Transportation Research Part A Policy and Practice Journal Impact Factor & Information

Publisher: Elsevier

Journal description

Transportation Research: Part A contains papers of general interest in all passenger and freight transportation modes: policy analysis, formulation and evaluation; planning; interaction with the political, socioeconomic and physical environment; design, management and evaluation of transportation systems. Topics are approached from any discipline or perspective: economics, engineering, sociology, psychology, etc. Case studies, survey and expository papers are included, as are articles which contribute to unification of the field, or to an understanding of the comparative aspects of different systems. Papers which assess the scope for technological innovation within a social or political framework are also published. The journal is international, and places equal emphasis on the problems of industrialized and non-industrialized regions. Part A's aims and scope are complementary to Transportation Research Part B: Methodological, Part C: Emerging Technologies and Part D: Transport and Environment. The complete set forms the most cohesive and comprehensive reference of current research in transportation science. Selected abstracts from the Transportation Research Part A: Policy and Practice are available in TR Update, the Elsevier Science transportation newsletter.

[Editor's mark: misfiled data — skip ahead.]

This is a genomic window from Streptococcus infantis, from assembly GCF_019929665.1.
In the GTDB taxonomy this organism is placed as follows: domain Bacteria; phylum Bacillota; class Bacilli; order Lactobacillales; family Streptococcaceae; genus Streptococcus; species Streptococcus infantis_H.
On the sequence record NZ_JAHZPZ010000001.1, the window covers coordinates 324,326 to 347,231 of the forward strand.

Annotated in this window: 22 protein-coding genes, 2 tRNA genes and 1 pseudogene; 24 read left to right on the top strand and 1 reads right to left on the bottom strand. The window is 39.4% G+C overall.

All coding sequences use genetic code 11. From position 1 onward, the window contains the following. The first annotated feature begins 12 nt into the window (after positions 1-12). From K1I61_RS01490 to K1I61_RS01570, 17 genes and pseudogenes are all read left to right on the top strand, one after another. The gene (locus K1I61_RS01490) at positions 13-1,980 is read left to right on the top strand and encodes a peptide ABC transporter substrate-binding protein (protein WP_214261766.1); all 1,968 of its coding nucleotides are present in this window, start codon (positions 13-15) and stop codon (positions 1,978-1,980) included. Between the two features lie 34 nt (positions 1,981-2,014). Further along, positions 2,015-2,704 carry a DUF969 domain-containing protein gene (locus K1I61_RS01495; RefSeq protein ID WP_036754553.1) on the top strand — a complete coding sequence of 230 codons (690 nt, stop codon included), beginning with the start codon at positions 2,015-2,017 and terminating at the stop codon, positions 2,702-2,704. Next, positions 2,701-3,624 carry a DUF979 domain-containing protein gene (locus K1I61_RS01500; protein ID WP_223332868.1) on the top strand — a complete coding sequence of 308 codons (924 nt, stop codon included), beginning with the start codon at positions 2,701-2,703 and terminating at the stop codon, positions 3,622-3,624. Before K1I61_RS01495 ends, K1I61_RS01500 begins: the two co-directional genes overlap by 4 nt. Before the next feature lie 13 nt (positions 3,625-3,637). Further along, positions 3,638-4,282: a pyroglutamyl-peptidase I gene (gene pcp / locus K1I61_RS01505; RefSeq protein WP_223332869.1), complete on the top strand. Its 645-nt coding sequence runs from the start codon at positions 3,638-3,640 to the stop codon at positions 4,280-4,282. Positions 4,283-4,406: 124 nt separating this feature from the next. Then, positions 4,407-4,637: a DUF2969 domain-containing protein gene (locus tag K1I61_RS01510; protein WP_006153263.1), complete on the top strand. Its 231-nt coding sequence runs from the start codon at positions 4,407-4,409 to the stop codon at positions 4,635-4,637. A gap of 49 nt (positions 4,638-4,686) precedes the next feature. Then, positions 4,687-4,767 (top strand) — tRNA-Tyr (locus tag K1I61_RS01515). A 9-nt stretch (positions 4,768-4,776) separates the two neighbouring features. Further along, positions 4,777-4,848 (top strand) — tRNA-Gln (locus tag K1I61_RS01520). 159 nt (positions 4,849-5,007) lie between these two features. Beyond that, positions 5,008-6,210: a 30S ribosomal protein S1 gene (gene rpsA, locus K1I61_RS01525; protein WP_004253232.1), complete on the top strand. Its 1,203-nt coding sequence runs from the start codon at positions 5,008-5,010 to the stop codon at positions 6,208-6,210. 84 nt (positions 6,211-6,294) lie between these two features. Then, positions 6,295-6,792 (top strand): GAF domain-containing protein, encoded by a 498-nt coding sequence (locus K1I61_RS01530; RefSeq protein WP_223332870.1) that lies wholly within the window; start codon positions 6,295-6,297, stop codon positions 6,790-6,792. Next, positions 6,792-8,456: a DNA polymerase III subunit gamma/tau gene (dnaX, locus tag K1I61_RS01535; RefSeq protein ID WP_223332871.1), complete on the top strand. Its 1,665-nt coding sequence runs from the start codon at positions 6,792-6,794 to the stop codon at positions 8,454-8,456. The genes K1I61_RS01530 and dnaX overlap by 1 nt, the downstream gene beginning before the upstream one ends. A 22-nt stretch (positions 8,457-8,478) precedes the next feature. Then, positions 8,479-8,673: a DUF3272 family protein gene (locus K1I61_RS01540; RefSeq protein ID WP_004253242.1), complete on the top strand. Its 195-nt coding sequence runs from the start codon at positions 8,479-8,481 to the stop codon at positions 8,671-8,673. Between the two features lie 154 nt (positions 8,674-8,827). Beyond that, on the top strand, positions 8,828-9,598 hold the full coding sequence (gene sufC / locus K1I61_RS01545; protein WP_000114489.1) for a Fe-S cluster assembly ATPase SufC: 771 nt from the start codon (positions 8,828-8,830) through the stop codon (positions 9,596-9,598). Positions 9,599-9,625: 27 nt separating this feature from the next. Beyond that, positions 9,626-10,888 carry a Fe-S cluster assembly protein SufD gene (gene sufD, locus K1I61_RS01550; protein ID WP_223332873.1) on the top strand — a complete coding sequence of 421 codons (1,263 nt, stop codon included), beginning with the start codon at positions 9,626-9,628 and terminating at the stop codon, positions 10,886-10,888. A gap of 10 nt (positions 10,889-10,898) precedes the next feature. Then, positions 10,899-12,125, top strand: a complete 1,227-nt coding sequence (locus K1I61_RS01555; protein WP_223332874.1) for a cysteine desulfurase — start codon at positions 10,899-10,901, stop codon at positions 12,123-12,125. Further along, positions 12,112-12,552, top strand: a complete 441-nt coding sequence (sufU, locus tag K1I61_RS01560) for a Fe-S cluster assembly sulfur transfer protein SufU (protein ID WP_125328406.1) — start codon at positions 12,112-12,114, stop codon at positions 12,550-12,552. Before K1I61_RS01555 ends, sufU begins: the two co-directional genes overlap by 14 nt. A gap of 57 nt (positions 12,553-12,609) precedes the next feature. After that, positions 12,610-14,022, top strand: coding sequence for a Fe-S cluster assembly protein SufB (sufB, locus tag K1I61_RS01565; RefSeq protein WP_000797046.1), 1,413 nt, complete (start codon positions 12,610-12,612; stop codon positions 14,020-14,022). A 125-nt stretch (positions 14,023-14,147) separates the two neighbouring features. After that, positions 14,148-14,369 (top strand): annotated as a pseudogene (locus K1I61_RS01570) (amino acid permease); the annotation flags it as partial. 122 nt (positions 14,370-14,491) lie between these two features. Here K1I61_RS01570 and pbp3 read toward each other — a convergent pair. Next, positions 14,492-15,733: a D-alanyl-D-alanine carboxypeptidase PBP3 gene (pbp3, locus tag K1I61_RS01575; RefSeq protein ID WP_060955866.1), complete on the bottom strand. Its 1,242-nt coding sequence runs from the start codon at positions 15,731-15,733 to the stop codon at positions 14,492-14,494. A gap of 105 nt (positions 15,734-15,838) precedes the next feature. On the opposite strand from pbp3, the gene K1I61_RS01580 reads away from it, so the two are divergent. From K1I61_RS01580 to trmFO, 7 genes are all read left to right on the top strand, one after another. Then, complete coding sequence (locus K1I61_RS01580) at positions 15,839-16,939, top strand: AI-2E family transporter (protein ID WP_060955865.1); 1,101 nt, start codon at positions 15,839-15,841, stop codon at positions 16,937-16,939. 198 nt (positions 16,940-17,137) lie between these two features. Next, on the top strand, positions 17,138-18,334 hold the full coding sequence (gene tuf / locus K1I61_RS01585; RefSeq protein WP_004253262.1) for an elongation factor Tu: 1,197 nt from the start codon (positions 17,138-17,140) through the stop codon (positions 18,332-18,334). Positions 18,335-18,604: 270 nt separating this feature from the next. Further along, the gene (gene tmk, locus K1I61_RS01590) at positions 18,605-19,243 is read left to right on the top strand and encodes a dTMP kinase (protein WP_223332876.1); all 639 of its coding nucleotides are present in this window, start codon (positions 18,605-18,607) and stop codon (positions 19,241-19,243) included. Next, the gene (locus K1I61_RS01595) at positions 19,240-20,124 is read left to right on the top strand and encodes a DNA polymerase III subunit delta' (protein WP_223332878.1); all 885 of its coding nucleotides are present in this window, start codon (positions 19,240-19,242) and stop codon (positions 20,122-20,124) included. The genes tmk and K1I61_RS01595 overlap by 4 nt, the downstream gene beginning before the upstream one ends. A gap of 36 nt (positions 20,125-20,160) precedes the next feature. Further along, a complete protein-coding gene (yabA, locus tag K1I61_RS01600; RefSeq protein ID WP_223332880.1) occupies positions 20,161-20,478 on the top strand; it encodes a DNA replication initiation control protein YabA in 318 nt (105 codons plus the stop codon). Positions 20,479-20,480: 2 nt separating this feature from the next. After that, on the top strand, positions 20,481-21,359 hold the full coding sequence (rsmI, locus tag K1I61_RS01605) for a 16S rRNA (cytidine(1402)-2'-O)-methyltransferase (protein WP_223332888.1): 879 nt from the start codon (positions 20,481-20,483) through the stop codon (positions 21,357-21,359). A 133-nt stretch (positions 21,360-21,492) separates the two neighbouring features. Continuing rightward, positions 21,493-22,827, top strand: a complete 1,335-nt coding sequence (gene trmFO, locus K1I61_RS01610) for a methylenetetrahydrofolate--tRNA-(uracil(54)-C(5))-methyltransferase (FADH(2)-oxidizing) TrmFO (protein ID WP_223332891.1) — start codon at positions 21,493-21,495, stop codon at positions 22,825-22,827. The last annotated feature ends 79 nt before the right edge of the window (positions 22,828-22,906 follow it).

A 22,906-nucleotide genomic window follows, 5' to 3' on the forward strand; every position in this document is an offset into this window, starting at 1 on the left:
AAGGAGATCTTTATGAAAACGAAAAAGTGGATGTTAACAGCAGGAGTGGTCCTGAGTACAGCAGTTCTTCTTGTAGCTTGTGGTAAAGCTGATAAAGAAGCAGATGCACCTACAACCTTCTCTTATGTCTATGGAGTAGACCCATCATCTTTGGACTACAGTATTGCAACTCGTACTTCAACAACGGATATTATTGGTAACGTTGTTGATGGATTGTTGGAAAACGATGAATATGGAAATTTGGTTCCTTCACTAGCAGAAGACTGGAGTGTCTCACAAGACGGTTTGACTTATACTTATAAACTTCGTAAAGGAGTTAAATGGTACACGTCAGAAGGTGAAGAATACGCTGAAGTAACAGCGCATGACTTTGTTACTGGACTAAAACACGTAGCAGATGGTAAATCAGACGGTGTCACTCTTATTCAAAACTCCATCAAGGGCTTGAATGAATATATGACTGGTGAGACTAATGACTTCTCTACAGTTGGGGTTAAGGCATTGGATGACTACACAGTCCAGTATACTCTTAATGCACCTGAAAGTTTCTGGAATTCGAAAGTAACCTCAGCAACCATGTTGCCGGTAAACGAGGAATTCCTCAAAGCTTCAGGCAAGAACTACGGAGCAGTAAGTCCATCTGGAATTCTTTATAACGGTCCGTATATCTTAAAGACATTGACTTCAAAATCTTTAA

Current impact factor: 2.79

Impact Factor Rankings

2015 Impact Factor Available summer 2016
2014 Impact Factor 2.789
2012 Impact Factor 2.725
2011 Impact Factor 2.354
2010 Impact Factor 1.601
2009 Impact Factor 1.715
2008 Impact Factor 1.832
2007 Impact Factor 1.352
2006 Impact Factor 1.634
2005 Impact Factor 0.646
2004 Impact Factor 0.73
2003 Impact Factor 0.792
2002 Impact Factor 0.868
2001 Impact Factor 0.531
2000 Impact Factor 0.28
1999 Impact Factor 0.319
1998 Impact Factor 0.582
1997 Impact Factor 0.474
1996 Impact Factor 0.462
1995 Impact Factor 0.47
1994 Impact Factor 0.424
1993 Impact Factor 0.083
1992 Impact Factor 0.013

Impact factor over time

Impact factor

Additional details

5-year impact 3.56
Cited half-life 8.00
Immediacy index 0.36
Eigenfactor 0.01
Article influence 1.10